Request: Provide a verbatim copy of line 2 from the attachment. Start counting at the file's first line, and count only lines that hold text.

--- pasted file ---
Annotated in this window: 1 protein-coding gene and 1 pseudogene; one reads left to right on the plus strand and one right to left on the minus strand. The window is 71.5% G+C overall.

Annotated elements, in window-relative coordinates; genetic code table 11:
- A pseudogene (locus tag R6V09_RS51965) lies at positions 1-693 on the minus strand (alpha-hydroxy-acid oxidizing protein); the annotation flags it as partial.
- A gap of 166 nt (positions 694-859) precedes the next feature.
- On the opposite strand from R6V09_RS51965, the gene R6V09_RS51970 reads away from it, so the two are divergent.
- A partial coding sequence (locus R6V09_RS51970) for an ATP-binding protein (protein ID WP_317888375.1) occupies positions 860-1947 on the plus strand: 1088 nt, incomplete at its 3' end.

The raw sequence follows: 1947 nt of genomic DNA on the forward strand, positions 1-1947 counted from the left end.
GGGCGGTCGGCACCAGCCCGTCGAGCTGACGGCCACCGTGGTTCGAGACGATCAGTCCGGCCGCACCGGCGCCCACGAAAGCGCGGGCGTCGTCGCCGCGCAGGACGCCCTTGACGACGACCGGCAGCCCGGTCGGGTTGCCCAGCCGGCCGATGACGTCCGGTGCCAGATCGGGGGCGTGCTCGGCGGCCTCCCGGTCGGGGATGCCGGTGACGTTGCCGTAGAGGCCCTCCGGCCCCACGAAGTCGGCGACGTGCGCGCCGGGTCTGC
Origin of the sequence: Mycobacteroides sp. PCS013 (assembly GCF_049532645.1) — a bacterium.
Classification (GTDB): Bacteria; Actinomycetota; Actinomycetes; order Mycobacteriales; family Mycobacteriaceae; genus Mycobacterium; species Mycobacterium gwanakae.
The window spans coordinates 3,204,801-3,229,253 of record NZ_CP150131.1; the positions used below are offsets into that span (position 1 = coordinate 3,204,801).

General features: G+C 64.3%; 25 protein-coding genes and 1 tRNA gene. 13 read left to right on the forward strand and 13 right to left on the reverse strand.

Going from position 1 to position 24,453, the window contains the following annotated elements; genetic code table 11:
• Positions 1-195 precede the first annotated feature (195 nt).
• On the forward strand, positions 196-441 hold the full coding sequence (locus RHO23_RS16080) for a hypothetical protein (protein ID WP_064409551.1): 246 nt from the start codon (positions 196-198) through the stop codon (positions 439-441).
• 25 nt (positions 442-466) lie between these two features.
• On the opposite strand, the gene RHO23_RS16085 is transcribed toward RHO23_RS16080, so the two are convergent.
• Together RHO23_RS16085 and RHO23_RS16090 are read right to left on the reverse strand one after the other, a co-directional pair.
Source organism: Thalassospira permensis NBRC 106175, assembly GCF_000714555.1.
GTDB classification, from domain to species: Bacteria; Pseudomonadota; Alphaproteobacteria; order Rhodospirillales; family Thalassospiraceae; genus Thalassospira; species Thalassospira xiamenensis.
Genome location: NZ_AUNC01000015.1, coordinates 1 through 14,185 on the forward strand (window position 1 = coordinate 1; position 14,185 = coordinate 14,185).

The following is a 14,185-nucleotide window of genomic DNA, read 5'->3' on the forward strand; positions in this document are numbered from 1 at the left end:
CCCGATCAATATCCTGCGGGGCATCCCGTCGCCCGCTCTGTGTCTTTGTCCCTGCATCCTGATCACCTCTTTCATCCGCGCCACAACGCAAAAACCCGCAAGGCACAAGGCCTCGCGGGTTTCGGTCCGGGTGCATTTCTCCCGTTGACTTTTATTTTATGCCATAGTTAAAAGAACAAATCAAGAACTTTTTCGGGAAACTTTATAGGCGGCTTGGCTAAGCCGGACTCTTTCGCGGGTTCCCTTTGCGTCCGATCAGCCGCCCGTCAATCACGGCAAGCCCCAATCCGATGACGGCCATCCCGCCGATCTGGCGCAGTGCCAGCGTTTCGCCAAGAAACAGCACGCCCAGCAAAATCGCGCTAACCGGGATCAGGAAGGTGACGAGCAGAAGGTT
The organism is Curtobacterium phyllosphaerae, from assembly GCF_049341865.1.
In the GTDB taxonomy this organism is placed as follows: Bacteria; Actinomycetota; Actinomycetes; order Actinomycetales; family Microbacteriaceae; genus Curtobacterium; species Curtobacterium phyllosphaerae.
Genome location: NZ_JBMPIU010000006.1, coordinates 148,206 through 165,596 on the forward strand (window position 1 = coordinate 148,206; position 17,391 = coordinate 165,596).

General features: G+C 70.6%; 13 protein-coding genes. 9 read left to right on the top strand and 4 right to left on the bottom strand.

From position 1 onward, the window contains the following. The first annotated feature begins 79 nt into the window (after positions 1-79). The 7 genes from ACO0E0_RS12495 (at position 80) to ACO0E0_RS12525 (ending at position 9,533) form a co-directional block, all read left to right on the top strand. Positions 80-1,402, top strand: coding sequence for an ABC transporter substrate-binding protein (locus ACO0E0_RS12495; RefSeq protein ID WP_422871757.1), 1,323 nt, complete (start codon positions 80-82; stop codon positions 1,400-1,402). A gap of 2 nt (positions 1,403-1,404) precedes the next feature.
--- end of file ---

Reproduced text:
Annotated elements, in window-relative coordinates; genetic code table 11: